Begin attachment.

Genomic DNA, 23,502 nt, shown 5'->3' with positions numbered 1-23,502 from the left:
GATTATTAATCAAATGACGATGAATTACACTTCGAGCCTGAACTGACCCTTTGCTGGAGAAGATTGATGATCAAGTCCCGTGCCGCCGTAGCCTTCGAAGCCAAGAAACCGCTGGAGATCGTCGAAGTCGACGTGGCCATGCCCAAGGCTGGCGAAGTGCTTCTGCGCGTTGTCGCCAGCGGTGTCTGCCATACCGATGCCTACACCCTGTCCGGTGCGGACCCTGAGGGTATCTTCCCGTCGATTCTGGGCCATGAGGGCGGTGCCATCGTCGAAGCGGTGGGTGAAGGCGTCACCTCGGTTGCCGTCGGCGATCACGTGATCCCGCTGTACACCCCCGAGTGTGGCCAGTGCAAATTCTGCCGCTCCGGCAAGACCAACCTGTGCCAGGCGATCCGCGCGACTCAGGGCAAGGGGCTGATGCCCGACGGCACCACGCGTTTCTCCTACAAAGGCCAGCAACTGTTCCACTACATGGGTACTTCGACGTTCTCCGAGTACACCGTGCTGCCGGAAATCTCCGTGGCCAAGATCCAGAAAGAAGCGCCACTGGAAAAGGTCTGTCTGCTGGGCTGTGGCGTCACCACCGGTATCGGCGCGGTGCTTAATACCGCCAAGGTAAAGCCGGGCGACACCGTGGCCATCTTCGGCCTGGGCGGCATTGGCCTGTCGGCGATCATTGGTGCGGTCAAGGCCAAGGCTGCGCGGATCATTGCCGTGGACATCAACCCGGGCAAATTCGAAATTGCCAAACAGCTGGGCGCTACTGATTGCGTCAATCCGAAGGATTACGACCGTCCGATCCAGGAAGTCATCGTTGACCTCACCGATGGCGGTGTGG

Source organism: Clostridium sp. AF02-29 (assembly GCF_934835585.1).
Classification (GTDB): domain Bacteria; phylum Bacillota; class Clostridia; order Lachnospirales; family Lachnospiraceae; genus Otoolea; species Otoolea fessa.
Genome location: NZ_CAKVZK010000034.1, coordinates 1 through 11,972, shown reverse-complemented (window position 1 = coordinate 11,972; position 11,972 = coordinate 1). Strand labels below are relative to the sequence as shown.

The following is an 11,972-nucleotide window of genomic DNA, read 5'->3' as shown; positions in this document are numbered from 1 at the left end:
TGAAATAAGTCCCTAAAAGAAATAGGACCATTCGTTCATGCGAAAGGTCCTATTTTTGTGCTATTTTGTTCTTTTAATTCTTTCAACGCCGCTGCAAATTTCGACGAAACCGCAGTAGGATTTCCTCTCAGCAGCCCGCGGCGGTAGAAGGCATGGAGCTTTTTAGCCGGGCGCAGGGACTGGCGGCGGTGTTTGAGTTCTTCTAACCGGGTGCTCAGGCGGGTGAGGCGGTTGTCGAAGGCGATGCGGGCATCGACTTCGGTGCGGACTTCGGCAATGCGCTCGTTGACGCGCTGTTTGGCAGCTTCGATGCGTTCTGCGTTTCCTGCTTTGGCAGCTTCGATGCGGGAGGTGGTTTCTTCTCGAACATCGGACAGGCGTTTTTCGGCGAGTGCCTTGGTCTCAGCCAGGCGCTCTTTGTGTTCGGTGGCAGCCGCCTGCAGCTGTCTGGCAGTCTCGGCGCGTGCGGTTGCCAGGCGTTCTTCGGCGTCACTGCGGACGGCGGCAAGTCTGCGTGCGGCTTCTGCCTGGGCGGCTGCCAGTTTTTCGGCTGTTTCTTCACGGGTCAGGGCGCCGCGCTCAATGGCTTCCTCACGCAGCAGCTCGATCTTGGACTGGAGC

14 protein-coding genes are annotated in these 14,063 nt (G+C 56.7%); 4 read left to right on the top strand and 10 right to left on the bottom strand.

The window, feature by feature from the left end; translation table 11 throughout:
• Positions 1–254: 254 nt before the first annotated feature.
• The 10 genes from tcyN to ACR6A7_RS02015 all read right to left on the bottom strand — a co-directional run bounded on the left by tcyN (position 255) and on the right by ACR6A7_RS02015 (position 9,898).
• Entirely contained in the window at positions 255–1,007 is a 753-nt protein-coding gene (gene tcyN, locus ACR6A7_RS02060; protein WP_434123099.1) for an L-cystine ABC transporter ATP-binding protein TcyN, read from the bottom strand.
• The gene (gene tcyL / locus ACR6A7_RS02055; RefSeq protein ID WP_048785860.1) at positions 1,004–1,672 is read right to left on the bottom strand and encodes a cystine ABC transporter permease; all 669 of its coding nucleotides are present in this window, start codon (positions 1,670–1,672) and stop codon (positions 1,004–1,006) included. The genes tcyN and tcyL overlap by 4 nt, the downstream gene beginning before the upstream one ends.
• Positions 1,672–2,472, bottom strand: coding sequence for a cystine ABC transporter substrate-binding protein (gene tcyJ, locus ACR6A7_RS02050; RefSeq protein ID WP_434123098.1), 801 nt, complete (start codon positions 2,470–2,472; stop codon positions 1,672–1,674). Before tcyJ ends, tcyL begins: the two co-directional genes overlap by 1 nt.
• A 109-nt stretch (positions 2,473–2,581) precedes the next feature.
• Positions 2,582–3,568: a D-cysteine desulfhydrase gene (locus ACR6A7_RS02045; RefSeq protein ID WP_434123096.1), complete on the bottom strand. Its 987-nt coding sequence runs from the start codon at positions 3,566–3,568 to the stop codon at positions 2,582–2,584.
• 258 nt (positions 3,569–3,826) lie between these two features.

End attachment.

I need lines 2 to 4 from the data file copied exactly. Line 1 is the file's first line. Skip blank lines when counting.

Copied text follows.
GATTATTAATCAAATGACGATGAATTACACTTCGAGCCTGAACTGACCCTTTGCTGGAGAAGATTGATGATCAAGTCCCGTGCCGCCGTAGCCTTCGAAGCCAAGAAACCGCTGGAGATCGTCGAAGTCGACGTGGCCATGCCCAAGGCTGGCGAAGTGCTTCTGCGCGTTGTCGCCAGCGGTGTCTGCCATACCGATGCCTACACCCTGTCCGGTGCGGACCCTGAGGGTATCTTCCCGTCGATTCTGGGCCATGAGGGCGGTGCCATCGTCGAAGCGGTGGGTGAAGGCGTCACCTCGGTTGCCGTCGGCGATCACGTGATCCCGCTGTACACCCCCGAGTGTGGCCAGTGCAAATTCTGCCGCTCCGGCAAGACCAACCTGTGCCAGGCGATCCGCGCGACTCAGGGCAAGGGGCTGATGCCCGACGGCACCACGCGTTTCTCCTACAAAGGCCAGCAACTGTTCCACTACATGGGTACTTCGACGTTCTCCGAGTACACCGTGCTGCCGGAAATCTCCGTGGCCAAGATCCAGAAAGAAGCGCCACTGGAAAAGGTCTGTCTGCTGGGCTGTGGCGTCACCACCGGTATCGGCGCGGTGCTTAATACCGCCAAGGTAAAGCCGGGCGACACCGTGGCCATCTTCGGCCTGGGCGGCATTGGCCTGTCGGCGATCATTGGTGCGGTCAAGGCCAAGGCTGCGCGGATCATTGCCGTGGACATCAACCCGGGCAAATTCGAAATTGCCAAACAGCTGGGCGCTACTGATTGCGTCAATCCGAAGGATTACGACCGTCCGATCCAGGAAGTCATCGTTGACCTCACCGATGGCGGTGTGG

Source organism: Clostridium sp. AF02-29 (assembly GCF_934835585.1).
Classification (GTDB): domain Bacteria; phylum Bacillota; class Clostridia; order Lachnospirales; family Lachnospiraceae; genus Otoolea; species Otoolea fessa.